Welcome to business Middle East. In this edition we look at possible scenarios for the euro, and in the business snapshot, Egypt opens its arms wide to investments.
Point of view
"The biggest challenge for the ECB and Europe as a whole remains sovereign debt, which continues to rise."
Are you wondering where to spend your next vacation? Looking for a cheap destination?
Well, then it may be a good time to visit Europe, especially since the euro exchange rate fell last week to its lowest level in 12 years and is now almost on a par with the dollar.
Goldman Sachs has forecast that the euro will drop below parity against the dollar by the end of 2016. What if this comes true?
Quantitative easing – a licence to print money
The European Central Bank has begun its quantitative easing program, pumping more money into the economy. The aim is to boost European economies as deflation fears remain high.
Last week the euro dropped to its lowest level in 12 years against the dollar. It was close to parity as the euro is now valued around 1.05 to the dollar.
At the same time, the dollar rose against most currencies during trading last week. With the value of the euro in decline, European exports could become cheaper and thus bring more foreign customers to the market, which would support demand for European products and create jobs in the export sector.
Tourism may be the biggest beneficiary of this euro’s depreciation. Some estimates suggest Europe can expect more visitors from the US and Middle East this summer as the exchange rate is greatly in their favour.
Euro exchange – the expert’s view
For more analysis on the battle of supremacy between the euro and the dollar, we spoke to Nour Eldeen Al Hammoury, chief market strategist at ADS securities in Abu Dhabi.
Daleen Hassan, euronews: Euro expectations seem low, is it possible to witness a drop below parity?
Nour eldeen Al Hammoury: “There is a possibility for the Euro to trade below the parity level this year. We are very close to parity anyway. However, a decline below parity will be based on the central bank’s decisions. The ECB is buying assets while the Fed might raise rates in June. If this happens, yes the Euro might decline to 0.90. However, if the Fed retreats and keeps the rates lower for longer, the euro may stabilise above the parity level which is what we expect.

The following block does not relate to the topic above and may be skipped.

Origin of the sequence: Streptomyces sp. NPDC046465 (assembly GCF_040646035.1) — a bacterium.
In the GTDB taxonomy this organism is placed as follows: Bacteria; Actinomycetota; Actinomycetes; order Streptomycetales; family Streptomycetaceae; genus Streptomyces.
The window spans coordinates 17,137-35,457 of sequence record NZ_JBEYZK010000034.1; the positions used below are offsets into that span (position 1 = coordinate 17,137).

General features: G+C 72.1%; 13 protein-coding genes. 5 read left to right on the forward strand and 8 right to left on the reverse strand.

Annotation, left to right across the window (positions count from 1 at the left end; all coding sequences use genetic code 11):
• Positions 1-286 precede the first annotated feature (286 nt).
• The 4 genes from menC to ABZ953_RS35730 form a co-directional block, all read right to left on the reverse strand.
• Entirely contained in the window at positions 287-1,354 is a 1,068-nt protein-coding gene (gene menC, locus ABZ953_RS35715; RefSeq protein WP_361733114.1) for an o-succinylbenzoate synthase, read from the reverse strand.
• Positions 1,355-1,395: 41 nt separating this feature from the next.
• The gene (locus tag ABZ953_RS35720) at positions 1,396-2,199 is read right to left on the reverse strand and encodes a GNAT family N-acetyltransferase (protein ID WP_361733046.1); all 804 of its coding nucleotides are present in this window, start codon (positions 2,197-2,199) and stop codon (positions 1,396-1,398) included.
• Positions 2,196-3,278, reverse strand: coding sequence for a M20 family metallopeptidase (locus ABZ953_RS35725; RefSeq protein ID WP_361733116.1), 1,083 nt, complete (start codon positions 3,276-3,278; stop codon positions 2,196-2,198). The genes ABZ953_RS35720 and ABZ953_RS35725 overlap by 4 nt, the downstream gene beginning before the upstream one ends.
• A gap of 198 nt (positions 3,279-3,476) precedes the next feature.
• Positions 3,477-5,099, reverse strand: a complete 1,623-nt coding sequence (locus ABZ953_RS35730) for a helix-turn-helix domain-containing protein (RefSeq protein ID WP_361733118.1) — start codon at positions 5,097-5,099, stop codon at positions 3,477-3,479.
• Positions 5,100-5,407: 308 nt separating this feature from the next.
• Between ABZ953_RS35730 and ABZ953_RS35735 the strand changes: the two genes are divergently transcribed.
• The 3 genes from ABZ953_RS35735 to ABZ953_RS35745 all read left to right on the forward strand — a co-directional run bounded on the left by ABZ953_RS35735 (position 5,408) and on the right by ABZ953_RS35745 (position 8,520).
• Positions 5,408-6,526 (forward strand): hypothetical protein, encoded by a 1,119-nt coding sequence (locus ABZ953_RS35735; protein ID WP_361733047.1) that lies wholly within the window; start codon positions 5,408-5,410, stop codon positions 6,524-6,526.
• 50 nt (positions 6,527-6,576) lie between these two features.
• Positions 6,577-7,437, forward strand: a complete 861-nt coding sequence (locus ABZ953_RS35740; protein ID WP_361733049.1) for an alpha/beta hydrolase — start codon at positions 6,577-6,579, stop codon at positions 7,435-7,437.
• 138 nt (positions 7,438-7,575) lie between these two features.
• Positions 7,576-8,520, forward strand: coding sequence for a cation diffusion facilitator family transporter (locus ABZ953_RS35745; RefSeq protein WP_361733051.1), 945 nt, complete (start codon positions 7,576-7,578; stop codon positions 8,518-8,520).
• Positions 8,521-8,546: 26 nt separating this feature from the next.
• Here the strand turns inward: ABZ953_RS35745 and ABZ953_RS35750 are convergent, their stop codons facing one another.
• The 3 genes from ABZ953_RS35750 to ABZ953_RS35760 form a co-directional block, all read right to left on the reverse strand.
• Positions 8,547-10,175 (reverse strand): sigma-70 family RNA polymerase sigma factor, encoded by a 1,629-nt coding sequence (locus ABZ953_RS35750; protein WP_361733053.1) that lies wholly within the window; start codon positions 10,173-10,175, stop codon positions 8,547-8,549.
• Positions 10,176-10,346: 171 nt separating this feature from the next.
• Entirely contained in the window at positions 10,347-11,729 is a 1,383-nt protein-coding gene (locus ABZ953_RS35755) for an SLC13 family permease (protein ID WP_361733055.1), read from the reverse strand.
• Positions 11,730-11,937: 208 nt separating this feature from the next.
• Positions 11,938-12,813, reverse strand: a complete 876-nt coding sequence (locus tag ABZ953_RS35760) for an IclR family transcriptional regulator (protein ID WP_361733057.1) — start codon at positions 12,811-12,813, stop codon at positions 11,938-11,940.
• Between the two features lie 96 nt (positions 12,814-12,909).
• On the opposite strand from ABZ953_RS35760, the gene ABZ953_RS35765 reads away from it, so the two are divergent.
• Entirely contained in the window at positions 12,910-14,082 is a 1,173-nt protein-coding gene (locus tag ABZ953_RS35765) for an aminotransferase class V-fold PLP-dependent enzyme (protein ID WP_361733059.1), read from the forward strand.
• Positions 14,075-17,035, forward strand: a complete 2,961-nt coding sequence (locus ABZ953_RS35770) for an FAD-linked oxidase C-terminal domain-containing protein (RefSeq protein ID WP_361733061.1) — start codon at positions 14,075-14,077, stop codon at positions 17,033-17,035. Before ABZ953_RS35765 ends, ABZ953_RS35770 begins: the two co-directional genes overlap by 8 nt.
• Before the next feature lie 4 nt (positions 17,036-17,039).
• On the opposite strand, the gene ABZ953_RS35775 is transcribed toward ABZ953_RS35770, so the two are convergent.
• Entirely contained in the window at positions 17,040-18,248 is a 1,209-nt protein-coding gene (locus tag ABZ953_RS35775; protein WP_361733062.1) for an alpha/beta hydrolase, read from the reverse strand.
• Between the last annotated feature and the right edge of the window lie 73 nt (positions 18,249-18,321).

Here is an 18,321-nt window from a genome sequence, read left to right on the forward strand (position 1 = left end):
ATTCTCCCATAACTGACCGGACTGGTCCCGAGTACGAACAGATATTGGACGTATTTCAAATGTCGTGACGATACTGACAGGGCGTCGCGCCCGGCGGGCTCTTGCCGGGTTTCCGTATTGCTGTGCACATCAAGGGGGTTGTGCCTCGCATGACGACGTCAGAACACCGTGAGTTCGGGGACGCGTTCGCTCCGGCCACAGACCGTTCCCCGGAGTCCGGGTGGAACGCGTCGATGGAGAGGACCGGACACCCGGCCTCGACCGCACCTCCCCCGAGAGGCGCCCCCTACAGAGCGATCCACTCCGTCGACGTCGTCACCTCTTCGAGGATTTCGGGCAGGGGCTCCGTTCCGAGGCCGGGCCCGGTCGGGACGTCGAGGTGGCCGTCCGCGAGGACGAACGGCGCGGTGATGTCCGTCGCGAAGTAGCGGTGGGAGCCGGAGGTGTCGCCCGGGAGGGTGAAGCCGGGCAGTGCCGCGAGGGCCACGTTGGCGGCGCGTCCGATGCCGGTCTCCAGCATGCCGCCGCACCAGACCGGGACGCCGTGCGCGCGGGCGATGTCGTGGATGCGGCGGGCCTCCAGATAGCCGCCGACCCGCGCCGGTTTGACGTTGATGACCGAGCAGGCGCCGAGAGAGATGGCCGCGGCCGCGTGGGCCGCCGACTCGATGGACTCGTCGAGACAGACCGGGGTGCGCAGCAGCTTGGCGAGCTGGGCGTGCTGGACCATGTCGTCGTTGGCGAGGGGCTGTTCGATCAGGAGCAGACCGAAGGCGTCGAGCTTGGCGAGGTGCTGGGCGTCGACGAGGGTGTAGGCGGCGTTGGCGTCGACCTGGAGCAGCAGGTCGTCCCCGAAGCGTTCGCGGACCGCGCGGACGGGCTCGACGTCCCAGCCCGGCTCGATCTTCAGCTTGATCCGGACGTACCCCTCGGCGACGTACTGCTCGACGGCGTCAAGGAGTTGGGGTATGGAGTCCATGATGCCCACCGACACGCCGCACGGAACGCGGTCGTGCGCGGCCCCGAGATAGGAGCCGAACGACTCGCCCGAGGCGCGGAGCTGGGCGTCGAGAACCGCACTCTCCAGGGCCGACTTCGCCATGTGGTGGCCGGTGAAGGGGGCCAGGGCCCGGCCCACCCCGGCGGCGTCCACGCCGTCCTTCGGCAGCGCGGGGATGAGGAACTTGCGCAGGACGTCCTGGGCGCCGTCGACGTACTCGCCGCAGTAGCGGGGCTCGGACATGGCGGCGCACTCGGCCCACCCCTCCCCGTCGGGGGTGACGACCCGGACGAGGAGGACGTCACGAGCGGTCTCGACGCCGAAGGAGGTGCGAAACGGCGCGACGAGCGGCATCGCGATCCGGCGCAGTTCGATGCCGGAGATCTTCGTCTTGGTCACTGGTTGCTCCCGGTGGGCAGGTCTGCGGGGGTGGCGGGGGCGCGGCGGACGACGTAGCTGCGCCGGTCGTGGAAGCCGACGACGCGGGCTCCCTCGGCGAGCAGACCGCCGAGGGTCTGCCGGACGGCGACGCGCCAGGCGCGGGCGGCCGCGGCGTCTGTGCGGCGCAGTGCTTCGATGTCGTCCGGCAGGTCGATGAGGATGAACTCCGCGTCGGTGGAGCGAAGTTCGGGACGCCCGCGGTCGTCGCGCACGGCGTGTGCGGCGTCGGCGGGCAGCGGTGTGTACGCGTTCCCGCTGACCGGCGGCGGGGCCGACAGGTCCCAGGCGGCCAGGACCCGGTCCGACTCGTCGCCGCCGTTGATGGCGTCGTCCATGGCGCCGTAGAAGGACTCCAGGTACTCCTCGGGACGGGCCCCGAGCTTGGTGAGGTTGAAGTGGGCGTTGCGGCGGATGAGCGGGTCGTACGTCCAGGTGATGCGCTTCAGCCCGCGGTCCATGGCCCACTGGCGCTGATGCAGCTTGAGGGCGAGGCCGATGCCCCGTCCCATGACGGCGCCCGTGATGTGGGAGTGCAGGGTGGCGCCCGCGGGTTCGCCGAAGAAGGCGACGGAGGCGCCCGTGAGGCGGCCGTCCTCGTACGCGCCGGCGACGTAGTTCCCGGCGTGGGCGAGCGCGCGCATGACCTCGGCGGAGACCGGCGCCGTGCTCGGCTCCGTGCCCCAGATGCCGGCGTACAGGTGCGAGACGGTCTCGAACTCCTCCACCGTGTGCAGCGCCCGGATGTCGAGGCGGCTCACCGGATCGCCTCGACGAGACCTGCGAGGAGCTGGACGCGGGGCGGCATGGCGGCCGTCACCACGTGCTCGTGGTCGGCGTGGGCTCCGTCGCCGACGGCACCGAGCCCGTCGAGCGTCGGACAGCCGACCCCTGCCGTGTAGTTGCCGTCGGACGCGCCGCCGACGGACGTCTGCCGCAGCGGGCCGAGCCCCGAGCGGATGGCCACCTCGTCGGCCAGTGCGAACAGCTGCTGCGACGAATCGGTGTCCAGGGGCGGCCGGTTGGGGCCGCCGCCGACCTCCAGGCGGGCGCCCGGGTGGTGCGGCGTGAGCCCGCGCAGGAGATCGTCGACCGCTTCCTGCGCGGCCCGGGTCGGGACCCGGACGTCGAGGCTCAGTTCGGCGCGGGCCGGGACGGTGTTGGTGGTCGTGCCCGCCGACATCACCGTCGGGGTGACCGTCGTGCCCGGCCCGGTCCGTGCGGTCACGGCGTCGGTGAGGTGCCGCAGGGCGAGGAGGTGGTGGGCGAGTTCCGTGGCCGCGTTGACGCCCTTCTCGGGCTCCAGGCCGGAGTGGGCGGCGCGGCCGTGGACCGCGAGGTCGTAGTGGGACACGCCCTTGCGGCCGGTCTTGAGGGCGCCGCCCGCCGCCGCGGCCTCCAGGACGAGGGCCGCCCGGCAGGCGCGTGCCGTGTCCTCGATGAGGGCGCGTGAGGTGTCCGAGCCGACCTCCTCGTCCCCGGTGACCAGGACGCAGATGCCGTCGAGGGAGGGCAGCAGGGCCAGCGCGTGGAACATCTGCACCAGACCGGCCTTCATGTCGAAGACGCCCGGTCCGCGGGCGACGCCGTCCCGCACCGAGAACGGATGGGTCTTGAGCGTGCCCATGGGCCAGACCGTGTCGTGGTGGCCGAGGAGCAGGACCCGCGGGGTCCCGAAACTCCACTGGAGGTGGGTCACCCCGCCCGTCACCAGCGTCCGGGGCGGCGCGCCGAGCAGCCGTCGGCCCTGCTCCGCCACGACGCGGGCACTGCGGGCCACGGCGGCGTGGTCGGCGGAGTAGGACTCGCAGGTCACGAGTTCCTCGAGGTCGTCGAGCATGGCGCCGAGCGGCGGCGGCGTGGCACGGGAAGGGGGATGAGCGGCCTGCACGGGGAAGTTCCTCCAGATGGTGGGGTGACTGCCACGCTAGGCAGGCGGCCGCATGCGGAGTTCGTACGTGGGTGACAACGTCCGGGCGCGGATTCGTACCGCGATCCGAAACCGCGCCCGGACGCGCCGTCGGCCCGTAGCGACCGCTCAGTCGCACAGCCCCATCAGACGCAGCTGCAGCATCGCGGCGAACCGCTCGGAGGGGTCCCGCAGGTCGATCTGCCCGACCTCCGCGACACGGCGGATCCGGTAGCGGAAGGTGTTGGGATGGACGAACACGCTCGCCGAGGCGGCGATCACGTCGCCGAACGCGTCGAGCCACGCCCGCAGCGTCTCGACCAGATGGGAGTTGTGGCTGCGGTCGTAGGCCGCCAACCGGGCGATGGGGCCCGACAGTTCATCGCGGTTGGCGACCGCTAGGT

en: What are the challenges facing Europe today with the quantitative easing program?
Al Hammoury: “The biggest challenge for the ECB and Europe as a whole remains sovereign debt, which continues to rise. The ECB QE will increase its balance sheet to where it was before the previous crisis, therefore, it will be a challenge when the bank decides to unwind its balance sheet.
en: Following the recent movement of the dollar and the Fed, what is the impact of investment in the Arab region?
Al Hammoury: “There are advantages and disadvantages at the same time. The rising US dollar is negative for companies which import raw materials from the US or use the dollar. However, its positive for companies buying European raw materials due to the cheap euro.”
“In addition to all that, investments from Europe to the Middle East are likely to rise amid the continuous problems in Europe. Moreover, raising rates in the US will lead investors to relocate their investments from the US stock market to Europe or the Middle East as well.”
Egypt the Future – an economic investment conference, was recently held in Sharm El-Sheikh with high level figures attending from more than 80 countries.
Billions of euros were promised to pour into the land of the Nile during the gathering and energy sector deals stole the limelight.
Our correspondent Mohammed Sheikhibrahim was at the event.
Investment deals worth more than 36-billion euros were signed at Egypt’s economic conference “Egypt the future”
Besides major Gulf backers United Arab Emirates, Saudi Arabia and Kuwait, there was also support from the West in the shape of the United States, France, Britain and Germany.
Egypt’s energy sector drew lots of attention and many huge deals signed to develop the country’s electricity networks.
Osama Bishai, Chief Executive officer at Orascom said: “The energy sector here in Egypt is very important, there is a gap between consumption and production of energy annually, and in a state of maximum consumption sure we are going to see more demand.”
“For investors, this is a very important area, because you know we can’t achieve growth and development in Egypt without electricity,” added Bishai.
Egypt also unveiled plans to build a new administrative capital east of Cairo, within five to seven years at a cost of around 45 billion euros.
According to Housing Minister Mostafa Madbouli, it will be largely dependent on renewable energy: “90 square kilometers will be powered by solar energy.”
Egyptian President Abdel Fattah al-Sisi was grateful for the support but also stressed in his closing remarks that Egypt needs more.
“I see the solution just like I can physically see you. Egypt wants no less than $200-300 billion to have real hope to exist, for the 90 million people to truly live and truly work and be truly happy.”
Our correspondent Mohammed Sheikhibrahim said: “Egypt now stands poised to receive a major injection into its economy, but the challenge remains as to when these ambitious projects will get off the ground.